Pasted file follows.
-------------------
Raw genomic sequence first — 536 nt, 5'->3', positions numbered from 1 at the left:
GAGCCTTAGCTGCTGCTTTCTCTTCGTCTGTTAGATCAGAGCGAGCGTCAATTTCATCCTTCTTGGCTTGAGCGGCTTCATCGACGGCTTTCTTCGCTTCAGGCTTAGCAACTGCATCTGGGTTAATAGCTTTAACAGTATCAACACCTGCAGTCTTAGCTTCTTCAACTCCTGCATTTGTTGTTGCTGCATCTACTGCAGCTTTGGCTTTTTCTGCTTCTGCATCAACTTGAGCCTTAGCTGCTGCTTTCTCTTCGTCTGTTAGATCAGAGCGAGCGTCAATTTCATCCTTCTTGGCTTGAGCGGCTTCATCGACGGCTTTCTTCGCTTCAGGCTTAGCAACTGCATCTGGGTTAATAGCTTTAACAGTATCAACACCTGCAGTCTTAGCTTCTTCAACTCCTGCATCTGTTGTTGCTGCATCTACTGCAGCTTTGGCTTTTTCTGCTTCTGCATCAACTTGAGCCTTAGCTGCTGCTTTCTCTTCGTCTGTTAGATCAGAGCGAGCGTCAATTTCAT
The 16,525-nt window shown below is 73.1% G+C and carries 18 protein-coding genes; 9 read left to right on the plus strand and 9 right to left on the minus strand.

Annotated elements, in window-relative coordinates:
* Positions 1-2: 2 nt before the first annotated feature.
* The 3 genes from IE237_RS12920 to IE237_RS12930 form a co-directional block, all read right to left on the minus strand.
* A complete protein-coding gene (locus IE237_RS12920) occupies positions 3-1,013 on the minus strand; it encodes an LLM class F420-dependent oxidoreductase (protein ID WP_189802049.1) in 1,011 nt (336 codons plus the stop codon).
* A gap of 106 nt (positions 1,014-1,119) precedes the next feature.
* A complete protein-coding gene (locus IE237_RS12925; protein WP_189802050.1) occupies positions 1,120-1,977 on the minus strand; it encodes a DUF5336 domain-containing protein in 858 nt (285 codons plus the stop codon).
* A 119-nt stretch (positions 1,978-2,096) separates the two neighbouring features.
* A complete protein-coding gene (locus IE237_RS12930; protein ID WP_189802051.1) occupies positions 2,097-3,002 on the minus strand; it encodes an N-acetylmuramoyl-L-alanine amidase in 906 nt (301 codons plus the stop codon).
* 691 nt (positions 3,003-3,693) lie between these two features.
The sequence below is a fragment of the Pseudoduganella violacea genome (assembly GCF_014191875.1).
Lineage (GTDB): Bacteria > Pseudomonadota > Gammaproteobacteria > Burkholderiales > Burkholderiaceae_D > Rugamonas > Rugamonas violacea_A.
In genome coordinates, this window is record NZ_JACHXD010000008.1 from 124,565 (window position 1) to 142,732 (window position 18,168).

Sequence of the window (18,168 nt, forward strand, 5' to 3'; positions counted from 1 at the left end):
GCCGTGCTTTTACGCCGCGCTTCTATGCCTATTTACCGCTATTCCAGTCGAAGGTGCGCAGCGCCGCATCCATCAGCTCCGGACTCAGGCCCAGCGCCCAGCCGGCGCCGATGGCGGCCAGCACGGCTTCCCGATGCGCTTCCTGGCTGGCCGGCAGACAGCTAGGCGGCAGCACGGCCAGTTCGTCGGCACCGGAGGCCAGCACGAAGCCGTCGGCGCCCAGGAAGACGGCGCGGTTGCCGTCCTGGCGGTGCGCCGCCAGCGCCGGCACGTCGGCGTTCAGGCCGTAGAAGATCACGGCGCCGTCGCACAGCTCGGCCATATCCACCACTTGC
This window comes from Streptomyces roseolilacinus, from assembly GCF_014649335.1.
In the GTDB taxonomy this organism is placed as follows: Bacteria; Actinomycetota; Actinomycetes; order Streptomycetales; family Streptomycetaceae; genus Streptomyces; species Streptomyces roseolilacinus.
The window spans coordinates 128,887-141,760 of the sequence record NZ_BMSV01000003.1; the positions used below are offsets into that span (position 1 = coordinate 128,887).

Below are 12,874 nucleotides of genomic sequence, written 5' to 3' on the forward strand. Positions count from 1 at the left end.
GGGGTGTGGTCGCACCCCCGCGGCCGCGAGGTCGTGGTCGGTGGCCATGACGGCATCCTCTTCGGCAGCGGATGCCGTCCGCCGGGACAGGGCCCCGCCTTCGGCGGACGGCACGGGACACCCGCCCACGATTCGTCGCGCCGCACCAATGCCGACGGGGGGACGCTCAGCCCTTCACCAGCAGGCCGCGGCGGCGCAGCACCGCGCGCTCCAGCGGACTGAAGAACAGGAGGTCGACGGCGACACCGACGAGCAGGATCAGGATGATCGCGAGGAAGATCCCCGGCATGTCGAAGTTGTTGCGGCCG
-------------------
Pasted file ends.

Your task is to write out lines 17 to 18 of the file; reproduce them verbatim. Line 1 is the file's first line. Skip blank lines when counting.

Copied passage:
GCCGTGCTTTTACGCCGCGCTTCTATGCCTATTTACCGCTATTCCAGTCGAAGGTGCGCAGCGCCGCATCCATCAGCTCCGGACTCAGGCCCAGCGCCCAGCCGGCGCCGATGGCGGCCAGCACGGCTTCCCGATGCGCTTCCTGGCTGGCCGGCAGACAGCTAGGCGGCAGCACGGCCAGTTCGTCGGCACCGGAGGCCAGCACGAAGCCGTCGGCGCCCAGGAAGACGGCGCGGTTGCCGTCCTGGCGGTGCGCCGCCAGCGCCGGCACGTCGGCGTTCAGGCCGTAGAAGATCACGGCGCCGTCGCACAGCTCGGCCATATCCACCACTTGC
This window comes from Streptomyces roseolilacinus, from assembly GCF_014649335.1.